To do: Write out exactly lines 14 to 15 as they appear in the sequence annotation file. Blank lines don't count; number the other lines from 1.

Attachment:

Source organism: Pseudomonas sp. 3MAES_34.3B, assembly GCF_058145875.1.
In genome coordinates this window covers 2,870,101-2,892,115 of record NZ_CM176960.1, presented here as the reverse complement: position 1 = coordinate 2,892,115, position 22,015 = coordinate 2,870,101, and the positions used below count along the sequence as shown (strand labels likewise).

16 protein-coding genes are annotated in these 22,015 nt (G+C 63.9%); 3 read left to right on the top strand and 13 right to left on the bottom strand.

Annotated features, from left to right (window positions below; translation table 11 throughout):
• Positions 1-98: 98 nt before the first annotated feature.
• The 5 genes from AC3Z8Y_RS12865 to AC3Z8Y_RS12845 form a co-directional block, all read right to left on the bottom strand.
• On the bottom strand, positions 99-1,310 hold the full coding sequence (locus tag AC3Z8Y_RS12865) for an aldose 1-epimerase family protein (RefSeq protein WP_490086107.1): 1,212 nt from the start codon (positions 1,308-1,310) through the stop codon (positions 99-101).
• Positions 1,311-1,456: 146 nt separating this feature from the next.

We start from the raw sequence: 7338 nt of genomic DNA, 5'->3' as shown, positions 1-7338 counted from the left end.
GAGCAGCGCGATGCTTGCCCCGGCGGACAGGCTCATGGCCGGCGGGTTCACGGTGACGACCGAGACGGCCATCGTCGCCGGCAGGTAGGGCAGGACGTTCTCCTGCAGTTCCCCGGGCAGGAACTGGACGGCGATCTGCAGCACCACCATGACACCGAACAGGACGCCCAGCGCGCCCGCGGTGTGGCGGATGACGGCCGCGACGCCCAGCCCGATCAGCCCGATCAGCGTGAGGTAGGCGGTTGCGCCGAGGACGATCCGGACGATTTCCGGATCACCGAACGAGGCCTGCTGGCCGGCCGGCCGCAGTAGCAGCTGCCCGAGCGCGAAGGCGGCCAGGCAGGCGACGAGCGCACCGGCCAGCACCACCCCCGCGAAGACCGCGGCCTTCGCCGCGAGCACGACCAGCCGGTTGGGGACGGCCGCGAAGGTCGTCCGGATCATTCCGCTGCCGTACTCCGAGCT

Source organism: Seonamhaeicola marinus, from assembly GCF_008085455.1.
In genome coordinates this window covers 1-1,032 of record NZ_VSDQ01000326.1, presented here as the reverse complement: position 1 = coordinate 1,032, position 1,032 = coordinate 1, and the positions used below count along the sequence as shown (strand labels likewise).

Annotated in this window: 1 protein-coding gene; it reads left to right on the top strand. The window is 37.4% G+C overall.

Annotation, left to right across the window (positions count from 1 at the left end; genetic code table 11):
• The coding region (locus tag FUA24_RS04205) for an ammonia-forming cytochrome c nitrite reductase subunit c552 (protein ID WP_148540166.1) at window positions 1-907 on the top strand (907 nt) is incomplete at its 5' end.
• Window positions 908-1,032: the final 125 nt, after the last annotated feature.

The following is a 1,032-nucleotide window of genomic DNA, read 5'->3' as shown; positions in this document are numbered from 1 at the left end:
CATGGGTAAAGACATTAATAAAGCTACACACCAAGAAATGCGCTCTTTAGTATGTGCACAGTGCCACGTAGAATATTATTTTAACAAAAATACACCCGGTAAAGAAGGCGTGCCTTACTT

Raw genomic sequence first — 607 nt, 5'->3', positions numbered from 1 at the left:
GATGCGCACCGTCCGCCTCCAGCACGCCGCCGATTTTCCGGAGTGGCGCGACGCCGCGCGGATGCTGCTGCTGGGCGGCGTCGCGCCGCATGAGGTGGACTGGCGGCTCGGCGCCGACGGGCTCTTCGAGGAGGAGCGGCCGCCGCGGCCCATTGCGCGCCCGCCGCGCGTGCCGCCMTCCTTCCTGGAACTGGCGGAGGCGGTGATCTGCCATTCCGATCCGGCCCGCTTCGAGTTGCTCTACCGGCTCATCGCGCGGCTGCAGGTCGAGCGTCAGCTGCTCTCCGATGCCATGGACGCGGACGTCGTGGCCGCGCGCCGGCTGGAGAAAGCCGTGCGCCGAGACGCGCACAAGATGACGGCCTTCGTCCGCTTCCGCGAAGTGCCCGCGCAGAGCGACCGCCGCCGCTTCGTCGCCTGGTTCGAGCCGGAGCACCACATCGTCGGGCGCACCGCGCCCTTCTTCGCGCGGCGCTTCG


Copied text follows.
Annotation, left to right across the window (positions count from 1 at the left end; genetic code table 11):
• The coding region (locus tag FUA24_RS04205) for an ammonia-forming cytochrome c nitrite reductase subunit c552 (protein ID WP_148540166.1) at window positions 1-907 on the top strand (907 nt) is incomplete at its 5' end.